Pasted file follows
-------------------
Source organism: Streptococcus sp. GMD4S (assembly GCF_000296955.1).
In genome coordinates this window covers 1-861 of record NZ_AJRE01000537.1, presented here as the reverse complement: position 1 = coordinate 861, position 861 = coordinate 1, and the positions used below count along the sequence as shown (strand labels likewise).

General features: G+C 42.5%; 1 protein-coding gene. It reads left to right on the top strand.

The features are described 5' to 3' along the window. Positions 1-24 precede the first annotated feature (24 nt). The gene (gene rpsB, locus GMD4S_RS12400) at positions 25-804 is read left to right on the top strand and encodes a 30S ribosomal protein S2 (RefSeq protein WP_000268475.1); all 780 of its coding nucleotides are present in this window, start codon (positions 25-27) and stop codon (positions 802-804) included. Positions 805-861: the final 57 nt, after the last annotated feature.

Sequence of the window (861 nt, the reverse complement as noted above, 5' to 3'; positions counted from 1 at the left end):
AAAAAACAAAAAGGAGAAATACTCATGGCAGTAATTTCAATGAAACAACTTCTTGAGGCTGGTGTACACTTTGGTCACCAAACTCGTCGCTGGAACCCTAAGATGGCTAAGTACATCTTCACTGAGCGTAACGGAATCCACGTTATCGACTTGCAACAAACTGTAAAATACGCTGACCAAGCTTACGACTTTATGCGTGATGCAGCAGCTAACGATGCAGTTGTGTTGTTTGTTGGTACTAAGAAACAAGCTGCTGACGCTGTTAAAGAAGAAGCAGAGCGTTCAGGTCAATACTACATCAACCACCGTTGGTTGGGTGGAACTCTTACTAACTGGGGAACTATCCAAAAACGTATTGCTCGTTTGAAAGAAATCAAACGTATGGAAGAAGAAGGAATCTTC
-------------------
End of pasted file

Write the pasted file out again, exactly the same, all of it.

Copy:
Source organism: Streptococcus sp. GMD4S (assembly GCF_000296955.1).
In genome coordinates this window covers 1-861 of record NZ_AJRE01000537.1, presented here as the reverse complement: position 1 = coordinate 861, position 861 = coordinate 1, and the positions used below count along the sequence as shown (strand labels likewise).

General features: G+C 42.5%; 1 protein-coding gene. It reads left to right on the top strand.

The features are described 5' to 3' along the window. Positions 1-24 precede the first annotated feature (24 nt). The gene (gene rpsB, locus GMD4S_RS12400) at positions 25-804 is read left to right on the top strand and encodes a 30S ribosomal protein S2 (RefSeq protein WP_000268475.1); all 780 of its coding nucleotides are present in this window, start codon (positions 25-27) and stop codon (positions 802-804) included. Positions 805-861: the final 57 nt, after the last annotated feature.

Sequence of the window (861 nt, the reverse complement as noted above, 5' to 3'; positions counted from 1 at the left end):
AAAAAACAAAAAGGAGAAATACTCATGGCAGTAATTTCAATGAAACAACTTCTTGAGGCTGGTGTACACTTTGGTCACCAAACTCGTCGCTGGAACCCTAAGATGGCTAAGTACATCTTCACTGAGCGTAACGGAATCCACGTTATCGACTTGCAACAAACTGTAAAATACGCTGACCAAGCTTACGACTTTATGCGTGATGCAGCAGCTAACGATGCAGTTGTGTTGTTTGTTGGTACTAAGAAACAAGCTGCTGACGCTGTTAAAGAAGAAGCAGAGCGTTCAGGTCAATACTACATCAACCACCGTTGGTTGGGTGGAACTCTTACTAACTGGGGAACTATCCAAAAACGTATTGCTCGTTTGAAAGAAATCAAACGTATGGAAGAAGAAGGAATCTTC